Drydocks World Dubai’s current workload includes conversions and upgrades to both FPSOs and FSOs, as well as over 10 offshore rigs
Drydocks World Dubai has a long-established track record in converting and upgrading offshore production vessels, including FPSOs, FSRUs and FSOs, and the last year has seen a number of projects of this type start, and others conclude.
The FSO Pargo’s conversion was just recently completed, with the vessel sailing from Dubai in January this year. Drydocks World was tasked with the fabrication and installation of the external turret and helideck, as well as the installation of the metering skid, hose reel, quick release hook and crane. In addition to coating the water ballast tanks, main deck, accommodation and other spaces onboard, Drydocks World was responsible for the refurbishment of the vessel’s accommodation.
Meanwhile, FPSO Firenze remained in the yard for the entirety of 2022 while refurbishments and upgrades were being made to the vessel. The scope of work in this case includes the repair, life extension and conversion of the existing FPSO to operate in the Baleine Field, off the Ivory Coast. This major renovation project was still in progress at the beginning of this year, with a notable milestone, more than four million man-hours without a lost time incident (LTI) achieved in January.
The Dubai yard’s healthy pipeline of FPSO upgrades and refurbishments also includes a contract with Malaysian FPSO specialist Yinson, signed in 2022, to upgrade, refurbish and convert an FPSO vessel planned to be deployed at Enauta’s Atlanta field offshore Brazil. The upgraded FPSO Atlanta will be delivered in the second half of 2023 and, under the terms of the contract, Drydocks World is responsible for the conversion and provision of life extension services for the vessel.
Drydocks World has also secured a contract to upgrade the FPSO Petrojarl Knarr for deployment in the Rosebank field, offshore the UK. The contract is a joint venture with Aker Solutions, and under the agreement, Drydocks World will be responsible for the construction and life extension of the FPSO, which will operate for 25 years at the Rosebank field without drydocking. The project will begin in in the first half of 2023 and is expected to be completed by 2025.
Drydocks World is, furthermore, currently working on a contract with Norway-based Kanfa to deliver a topside module for a FPSO, scheduled for delivery in the second quarter of 2023. The module will be used to process crude oil received from oil wells and will be placed on the main deck of the FPSO.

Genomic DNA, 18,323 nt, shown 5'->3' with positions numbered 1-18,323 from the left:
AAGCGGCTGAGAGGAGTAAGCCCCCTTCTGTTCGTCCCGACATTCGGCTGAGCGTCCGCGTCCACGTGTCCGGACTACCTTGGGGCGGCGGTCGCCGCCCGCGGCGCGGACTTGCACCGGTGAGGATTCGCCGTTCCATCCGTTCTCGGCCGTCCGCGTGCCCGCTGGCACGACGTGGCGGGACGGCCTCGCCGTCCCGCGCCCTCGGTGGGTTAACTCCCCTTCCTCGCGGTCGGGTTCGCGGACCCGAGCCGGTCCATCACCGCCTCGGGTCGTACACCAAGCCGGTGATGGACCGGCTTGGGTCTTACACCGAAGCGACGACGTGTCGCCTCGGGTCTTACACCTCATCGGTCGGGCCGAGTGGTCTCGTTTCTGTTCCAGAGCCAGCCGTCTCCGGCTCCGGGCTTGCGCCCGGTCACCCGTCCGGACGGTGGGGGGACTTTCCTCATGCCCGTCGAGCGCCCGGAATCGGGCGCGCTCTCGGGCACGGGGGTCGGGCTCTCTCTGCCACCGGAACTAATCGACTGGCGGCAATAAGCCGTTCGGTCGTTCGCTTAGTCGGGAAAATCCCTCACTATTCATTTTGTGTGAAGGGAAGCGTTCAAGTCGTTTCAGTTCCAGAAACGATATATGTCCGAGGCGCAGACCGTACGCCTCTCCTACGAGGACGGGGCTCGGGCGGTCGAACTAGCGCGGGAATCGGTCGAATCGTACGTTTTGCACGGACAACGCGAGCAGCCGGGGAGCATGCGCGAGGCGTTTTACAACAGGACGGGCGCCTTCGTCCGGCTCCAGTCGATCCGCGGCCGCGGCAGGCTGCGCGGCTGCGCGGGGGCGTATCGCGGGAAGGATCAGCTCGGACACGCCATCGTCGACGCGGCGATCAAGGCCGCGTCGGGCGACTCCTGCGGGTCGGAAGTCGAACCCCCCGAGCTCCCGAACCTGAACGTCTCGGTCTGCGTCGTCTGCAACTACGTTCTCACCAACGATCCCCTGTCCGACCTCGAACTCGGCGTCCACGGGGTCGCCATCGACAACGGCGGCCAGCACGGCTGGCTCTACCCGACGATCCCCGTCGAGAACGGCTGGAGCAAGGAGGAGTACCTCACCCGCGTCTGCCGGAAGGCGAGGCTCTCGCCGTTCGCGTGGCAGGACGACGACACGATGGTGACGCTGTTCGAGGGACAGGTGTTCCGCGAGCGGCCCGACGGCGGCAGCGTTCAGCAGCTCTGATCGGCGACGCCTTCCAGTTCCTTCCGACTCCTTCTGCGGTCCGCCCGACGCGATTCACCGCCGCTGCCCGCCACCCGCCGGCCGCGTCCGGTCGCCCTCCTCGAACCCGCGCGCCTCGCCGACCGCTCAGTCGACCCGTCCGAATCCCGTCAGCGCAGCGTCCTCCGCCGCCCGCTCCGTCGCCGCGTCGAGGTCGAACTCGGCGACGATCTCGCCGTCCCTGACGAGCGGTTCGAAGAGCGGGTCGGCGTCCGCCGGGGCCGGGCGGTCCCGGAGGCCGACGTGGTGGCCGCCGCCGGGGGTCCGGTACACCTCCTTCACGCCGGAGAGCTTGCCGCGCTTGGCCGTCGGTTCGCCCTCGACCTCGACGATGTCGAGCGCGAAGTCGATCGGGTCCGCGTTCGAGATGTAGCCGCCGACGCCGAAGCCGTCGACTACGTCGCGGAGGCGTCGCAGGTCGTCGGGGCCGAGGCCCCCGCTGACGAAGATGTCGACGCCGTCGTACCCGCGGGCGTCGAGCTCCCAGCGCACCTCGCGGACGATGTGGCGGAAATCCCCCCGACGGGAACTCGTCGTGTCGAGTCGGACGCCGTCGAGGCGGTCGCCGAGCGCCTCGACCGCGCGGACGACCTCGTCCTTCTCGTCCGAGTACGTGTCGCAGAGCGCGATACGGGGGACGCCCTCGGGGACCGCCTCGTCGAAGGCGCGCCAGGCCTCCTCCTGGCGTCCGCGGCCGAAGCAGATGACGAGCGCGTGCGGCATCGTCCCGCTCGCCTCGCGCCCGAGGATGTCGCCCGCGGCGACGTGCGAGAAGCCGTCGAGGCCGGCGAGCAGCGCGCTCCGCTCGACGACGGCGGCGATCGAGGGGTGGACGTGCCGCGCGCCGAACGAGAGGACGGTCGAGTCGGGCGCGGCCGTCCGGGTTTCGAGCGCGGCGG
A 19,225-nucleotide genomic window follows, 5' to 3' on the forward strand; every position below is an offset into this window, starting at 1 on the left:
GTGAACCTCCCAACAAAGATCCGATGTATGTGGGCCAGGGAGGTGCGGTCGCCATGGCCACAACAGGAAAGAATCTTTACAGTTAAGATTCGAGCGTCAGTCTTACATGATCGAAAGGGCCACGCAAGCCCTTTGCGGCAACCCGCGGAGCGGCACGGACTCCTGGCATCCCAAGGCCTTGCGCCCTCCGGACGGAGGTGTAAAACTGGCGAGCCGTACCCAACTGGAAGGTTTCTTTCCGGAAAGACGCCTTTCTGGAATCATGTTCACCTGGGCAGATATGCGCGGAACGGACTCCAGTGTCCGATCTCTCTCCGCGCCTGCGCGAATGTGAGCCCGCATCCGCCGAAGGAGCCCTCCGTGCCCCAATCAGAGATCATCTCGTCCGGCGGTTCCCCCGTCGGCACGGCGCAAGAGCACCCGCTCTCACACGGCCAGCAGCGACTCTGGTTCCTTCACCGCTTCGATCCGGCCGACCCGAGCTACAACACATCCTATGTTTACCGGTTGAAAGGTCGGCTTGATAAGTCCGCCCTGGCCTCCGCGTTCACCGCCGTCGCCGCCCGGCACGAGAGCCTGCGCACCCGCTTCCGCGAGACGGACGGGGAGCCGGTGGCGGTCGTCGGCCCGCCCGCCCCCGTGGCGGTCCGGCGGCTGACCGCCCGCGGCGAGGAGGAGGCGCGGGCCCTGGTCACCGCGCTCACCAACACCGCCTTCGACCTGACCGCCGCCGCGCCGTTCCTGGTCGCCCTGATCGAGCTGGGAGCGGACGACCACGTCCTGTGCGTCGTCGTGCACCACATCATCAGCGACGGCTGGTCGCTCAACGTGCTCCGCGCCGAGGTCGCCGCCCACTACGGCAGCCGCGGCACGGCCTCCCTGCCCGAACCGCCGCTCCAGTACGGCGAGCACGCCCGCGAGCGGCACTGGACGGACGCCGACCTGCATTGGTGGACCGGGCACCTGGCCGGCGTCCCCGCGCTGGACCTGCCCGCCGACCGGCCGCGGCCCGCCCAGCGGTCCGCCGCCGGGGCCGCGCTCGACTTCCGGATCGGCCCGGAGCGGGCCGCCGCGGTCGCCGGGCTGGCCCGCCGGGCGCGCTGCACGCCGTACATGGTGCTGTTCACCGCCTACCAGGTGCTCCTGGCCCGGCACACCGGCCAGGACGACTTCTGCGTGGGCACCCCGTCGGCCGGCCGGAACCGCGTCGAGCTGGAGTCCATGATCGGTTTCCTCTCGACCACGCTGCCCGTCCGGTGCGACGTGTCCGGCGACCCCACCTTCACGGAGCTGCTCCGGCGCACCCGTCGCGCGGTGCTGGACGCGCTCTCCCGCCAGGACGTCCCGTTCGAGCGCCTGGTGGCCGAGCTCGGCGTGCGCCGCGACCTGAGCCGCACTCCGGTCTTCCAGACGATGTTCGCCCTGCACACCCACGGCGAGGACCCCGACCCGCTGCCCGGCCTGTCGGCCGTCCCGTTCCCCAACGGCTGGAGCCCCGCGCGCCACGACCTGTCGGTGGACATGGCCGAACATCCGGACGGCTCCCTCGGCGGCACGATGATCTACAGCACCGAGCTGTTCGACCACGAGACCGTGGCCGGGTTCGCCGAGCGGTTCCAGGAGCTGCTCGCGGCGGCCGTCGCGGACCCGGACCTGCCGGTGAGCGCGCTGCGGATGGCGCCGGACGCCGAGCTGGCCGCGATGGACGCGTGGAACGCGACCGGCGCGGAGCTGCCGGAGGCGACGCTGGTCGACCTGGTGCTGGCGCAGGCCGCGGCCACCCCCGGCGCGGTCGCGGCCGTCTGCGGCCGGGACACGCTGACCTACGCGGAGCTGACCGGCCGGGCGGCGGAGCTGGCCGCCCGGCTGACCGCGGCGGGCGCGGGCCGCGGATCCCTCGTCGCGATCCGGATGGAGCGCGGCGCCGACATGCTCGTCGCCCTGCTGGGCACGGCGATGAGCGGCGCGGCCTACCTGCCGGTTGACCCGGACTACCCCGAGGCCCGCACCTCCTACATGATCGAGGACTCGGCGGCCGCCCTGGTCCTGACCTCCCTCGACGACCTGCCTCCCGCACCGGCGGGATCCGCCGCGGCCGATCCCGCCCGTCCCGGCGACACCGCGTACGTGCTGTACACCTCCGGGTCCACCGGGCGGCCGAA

The yard anticipates strong global demand for FPSO work over the next five years and believes it is well placed to benefit from this trend. Managing director Captain Rado Antolovic says: “We are seeing a genuine increase in demand for refit and refurbishment work in the FPSO segment. This is in large part being driven by the growing trend of ultra-deepwater oil and gas exploration and production combined with rising crude oil prices. At Drydocks World we are definitely seeing this recent growth and have strategies in place to ensure that we capture a healthy share of the growing demand in the current market.”
He adds: “We have to be wary of the long conversion time of a ship to FPSO. Consequently, we need to navigate quicker delivery times through new strategies and infrastructure development.”
The high number of ageing FPSO units on the market means there are a lot of opportunities for the refurbishment and upgrade of existing FPSOs for new deployments, Captain Rado points out. He adds: “The geographical spread of the market is also something noteworthy. FPSO Atlanta is headed to Brazil upon completion, a sign the South American region is set to become an important focus market in the next five years.”
Drydocks World has become a popular retrofitting contractor for the oil and gas sector over the past few decades because of its geographic location. This has been supported by a programme of continuous investment in the yard to expand and upgrade facilities.
The South Yard expansion has been a significant recent development which will increase fabrication capacity by 70,000m2, and which is set to add one more load out facility in the yard. Drydock World has also added a new rig jetty to cater for increasing demand from the offshore rig refit and refurbishment market. Additional cranes, hydro blasting and other equipments have all been added while the yard is in the process of implementing a new IT system that is expected to assist production and project management in terms both of planning and execution.
Captain Rado concludes: “Maintaining a shipyard that is up to date is not just a good business proposition, but has made us a shipyard of choice. Innovation and investment in our shipyard’s expansion and upgrading are a necessity in our industry, and ensure that we can offer our customers and partners top-class facilities for every requirement they may have.”
Drydocks World completes over 300 projects a year of varying types on average, with a record of handling 42 refurbishment projects simultaneously. The yard is spread over 200 hectares, and includes four drydocks, with the largest dock capable of handling the world’s largest vessels, as well as over 3,700m of berth space.